Read our complete guide to tracking link clicks for your website with Google Analytics to understand how to set up every URL.


With the UTM tagging, you can make sure that Google Analytics logs traffic exactly as you want it to and that it’s accurate 100% of the time.

Here’s a quick guide on how to set up a tracked link using Google’s URL builder.

First, head to Google’s URL builder.

From there, add your URL into the box called ‘Website URL’.

google url builder - add url


For campaign source, you’ll want to highlight the referrer. For example, is it coming from Facebook, Google, or another particular website?

Then, select your medium. This refers to how the user arrived at your link. For example, organic, social, paid etc.

Next, add in your campaign name. This will allow you to group web performance based on a particular campaign name.

google url builder campaign terms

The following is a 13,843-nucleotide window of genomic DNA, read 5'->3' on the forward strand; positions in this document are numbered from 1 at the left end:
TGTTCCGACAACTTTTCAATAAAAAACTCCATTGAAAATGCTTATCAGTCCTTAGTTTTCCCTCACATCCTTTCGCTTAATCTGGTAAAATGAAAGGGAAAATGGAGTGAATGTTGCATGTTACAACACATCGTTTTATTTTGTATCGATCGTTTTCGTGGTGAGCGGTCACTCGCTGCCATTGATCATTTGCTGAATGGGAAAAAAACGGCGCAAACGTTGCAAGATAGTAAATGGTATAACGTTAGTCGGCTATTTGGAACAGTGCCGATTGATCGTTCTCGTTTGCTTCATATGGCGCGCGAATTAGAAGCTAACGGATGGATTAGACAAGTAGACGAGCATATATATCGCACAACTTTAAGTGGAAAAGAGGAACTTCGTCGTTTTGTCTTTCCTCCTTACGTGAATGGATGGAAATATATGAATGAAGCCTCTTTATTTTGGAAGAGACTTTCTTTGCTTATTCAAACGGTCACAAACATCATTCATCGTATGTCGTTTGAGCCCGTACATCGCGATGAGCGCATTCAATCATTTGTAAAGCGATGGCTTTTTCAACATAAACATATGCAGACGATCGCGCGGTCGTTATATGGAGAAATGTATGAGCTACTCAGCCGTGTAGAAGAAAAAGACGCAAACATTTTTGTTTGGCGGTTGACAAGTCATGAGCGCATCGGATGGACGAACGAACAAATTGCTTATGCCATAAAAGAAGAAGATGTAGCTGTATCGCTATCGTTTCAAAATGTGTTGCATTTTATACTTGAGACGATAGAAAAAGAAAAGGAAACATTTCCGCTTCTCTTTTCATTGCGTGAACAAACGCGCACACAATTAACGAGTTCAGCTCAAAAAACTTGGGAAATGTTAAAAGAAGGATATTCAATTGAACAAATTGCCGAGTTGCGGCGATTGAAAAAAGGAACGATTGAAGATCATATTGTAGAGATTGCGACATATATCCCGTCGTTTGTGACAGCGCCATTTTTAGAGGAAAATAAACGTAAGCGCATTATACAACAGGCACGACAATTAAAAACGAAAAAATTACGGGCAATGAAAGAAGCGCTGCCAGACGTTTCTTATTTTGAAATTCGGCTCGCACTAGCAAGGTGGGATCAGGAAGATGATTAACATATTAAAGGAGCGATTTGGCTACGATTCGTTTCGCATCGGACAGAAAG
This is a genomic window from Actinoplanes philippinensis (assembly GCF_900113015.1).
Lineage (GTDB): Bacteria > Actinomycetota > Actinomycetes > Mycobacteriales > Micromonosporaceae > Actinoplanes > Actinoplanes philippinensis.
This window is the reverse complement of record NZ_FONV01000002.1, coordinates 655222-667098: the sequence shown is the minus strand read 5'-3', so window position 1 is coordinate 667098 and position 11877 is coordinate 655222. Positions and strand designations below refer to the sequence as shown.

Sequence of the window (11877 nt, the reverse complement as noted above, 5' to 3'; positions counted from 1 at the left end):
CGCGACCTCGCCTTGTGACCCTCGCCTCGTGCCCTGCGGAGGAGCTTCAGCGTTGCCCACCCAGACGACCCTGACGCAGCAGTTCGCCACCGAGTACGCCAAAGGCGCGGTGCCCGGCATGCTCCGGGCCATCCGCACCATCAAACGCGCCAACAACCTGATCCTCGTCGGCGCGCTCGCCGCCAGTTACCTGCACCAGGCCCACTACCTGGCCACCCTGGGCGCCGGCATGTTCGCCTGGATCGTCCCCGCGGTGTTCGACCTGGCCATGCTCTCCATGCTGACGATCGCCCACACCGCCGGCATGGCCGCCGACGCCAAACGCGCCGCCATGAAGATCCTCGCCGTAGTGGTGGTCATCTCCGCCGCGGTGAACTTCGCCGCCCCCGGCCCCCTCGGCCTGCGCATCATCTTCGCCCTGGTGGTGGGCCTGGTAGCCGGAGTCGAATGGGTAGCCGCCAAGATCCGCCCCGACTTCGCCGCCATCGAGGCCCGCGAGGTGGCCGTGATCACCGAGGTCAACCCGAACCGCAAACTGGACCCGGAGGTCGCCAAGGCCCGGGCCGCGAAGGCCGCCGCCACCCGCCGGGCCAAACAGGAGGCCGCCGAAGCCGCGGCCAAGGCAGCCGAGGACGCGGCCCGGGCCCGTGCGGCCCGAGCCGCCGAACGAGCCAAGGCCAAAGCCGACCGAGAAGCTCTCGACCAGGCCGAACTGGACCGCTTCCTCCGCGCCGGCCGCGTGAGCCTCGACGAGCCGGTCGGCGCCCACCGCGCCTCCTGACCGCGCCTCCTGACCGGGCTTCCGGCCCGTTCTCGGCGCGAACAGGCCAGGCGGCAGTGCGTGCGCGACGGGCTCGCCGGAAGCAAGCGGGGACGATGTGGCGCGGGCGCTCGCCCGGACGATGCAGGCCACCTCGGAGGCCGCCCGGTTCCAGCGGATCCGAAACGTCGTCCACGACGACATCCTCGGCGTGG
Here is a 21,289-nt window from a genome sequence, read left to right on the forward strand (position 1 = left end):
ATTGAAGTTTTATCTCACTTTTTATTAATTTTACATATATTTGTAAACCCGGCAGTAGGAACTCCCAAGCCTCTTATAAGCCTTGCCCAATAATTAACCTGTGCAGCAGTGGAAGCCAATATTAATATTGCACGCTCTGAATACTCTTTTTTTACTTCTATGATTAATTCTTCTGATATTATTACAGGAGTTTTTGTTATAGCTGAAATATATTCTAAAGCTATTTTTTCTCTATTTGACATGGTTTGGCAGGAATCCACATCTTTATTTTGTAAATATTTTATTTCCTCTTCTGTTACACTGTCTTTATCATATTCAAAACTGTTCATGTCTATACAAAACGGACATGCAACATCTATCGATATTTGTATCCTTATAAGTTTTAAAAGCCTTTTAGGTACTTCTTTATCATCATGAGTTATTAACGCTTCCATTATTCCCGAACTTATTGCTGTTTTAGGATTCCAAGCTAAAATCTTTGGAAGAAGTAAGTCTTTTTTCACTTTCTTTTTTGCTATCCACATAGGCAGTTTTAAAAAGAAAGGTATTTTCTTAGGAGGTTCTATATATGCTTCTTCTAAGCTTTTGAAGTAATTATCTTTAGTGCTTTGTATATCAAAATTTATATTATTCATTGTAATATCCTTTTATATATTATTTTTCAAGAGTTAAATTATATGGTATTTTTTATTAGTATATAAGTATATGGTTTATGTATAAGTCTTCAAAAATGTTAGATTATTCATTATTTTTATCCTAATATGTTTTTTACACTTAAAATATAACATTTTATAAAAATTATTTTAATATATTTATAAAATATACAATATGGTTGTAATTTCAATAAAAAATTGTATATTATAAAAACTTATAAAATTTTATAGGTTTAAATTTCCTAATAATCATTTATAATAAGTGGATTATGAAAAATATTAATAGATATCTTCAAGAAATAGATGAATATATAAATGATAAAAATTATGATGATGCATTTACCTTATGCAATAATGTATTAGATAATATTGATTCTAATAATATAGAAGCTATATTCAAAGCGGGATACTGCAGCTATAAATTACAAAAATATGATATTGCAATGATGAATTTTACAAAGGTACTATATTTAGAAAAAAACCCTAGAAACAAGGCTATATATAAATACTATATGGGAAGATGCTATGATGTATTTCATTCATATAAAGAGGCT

You then have campaign terms and content to break down differences between your links further. For example, if you were using this link on a paid post, you might use terms and content to differentiate from an A/B test.

And there you have it, your complete unique URL.

google url builder - new url


Then, just copy and paste that into your post or bio, and you’ll be able to view it direct in Google Analytics.


Note: You might benefit from extra manipulation of your link, particularly if you’re using it in your bio. Bitly is a great option to shorten and customise your link while retaining the UTM tags.You can also use platforms like Later and Linktree to get creative with your bio link.

But wait, there’s more!

Now you’re tracking your links, but what next?


Marketing Attribution

Marketing attribution tools like Ruler Analytics allow you to connect your website, to your customer database, and to your marketing tools.

Let’s break it down.

You’re tracking your links now on Instagram, which is great.

But what if someone swipes up from your Instagram story, then calls your company and becomes a lead, or even a sale?

Track Instagram story example customer journey